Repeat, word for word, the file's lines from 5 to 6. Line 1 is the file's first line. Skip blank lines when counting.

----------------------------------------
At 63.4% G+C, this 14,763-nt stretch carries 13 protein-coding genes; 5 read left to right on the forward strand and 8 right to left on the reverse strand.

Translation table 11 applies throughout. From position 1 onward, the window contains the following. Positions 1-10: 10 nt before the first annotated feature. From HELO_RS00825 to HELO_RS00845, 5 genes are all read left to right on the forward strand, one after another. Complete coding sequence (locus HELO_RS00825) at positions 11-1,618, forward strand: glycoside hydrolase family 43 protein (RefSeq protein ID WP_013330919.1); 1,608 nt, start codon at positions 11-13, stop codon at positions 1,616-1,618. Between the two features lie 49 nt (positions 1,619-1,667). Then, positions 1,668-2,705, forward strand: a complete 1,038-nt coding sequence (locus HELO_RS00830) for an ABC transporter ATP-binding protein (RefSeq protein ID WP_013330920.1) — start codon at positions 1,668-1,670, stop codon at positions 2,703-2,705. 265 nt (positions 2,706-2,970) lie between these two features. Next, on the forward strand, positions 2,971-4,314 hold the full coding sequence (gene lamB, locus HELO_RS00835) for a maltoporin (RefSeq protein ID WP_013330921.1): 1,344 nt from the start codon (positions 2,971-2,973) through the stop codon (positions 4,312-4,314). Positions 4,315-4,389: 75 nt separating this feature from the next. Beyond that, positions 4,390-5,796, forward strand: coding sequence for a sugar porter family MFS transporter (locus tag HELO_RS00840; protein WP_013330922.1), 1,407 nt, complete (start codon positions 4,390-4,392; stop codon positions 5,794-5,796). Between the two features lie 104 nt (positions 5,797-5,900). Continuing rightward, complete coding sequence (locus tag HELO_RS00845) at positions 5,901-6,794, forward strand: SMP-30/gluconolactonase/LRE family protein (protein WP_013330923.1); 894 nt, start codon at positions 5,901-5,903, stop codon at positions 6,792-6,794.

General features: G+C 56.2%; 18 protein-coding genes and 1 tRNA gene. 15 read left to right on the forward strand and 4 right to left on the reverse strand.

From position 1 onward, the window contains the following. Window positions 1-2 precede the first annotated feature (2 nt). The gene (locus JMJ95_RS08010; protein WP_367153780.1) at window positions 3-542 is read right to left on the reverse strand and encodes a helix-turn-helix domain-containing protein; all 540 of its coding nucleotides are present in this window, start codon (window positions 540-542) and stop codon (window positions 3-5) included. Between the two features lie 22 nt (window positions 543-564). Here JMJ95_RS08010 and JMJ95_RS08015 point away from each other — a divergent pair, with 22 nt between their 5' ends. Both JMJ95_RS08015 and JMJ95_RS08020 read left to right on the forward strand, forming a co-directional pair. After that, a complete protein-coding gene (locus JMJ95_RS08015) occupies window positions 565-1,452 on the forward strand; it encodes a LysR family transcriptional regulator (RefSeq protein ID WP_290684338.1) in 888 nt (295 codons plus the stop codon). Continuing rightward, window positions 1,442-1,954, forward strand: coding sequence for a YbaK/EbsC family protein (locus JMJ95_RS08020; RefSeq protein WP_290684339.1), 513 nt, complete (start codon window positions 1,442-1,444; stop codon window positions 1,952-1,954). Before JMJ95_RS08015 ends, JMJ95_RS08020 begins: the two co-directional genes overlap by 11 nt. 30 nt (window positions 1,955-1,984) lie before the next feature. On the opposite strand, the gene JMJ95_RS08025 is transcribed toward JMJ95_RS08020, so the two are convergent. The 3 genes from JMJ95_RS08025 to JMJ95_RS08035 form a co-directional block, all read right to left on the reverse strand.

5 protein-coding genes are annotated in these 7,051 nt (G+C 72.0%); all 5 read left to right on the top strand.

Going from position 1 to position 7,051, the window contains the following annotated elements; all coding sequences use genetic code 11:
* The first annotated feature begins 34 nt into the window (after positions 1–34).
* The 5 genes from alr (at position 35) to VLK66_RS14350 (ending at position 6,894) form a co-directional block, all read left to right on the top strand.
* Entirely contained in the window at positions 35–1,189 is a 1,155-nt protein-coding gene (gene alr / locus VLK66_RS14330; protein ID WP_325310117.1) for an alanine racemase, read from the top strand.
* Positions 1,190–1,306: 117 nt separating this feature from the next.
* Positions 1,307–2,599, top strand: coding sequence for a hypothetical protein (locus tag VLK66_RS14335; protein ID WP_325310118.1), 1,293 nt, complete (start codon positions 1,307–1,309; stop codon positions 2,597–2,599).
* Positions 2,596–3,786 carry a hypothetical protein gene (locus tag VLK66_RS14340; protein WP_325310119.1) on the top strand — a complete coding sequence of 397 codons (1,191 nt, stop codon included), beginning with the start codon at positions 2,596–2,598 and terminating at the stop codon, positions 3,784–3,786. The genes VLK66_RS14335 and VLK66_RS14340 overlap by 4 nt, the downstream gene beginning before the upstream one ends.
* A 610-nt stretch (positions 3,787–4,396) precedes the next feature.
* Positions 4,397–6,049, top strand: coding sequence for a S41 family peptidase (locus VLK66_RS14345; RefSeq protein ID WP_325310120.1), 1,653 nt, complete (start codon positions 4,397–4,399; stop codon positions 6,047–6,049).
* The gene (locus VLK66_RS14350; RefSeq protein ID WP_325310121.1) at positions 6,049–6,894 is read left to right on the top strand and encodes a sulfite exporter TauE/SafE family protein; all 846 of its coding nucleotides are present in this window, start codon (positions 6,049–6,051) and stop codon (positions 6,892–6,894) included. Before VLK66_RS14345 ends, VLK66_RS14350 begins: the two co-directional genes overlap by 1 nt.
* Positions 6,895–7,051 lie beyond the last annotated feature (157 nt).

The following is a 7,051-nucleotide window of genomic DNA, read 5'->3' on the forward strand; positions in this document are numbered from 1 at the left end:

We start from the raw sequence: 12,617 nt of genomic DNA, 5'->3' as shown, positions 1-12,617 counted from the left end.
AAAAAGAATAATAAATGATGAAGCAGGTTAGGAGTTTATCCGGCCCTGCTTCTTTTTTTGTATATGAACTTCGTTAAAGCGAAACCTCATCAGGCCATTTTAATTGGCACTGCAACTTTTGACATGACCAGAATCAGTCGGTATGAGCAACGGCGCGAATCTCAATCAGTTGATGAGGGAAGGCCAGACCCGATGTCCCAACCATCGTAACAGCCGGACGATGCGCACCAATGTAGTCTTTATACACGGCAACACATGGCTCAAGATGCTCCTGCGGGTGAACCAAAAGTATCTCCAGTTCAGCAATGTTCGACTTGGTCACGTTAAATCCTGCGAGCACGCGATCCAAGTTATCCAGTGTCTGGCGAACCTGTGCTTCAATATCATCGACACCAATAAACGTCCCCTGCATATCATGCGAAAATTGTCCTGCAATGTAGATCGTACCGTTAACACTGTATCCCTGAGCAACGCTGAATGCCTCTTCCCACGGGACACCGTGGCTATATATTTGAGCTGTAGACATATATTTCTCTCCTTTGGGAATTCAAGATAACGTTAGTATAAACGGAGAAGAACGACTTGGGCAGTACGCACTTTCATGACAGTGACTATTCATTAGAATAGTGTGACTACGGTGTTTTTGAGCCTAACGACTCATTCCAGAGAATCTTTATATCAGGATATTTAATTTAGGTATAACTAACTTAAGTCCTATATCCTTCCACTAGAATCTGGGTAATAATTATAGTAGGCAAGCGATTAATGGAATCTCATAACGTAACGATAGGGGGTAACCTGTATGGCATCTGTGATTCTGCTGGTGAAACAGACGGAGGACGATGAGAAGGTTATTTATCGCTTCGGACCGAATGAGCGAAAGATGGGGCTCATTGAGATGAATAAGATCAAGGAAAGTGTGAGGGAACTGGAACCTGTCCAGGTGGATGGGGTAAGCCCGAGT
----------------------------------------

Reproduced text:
5 protein-coding genes are annotated in these 7,051 nt (G+C 72.0%); all 5 read left to right on the top strand.

Going from position 1 to position 7,051, the window contains the following annotated elements; all coding sequences use genetic code 11: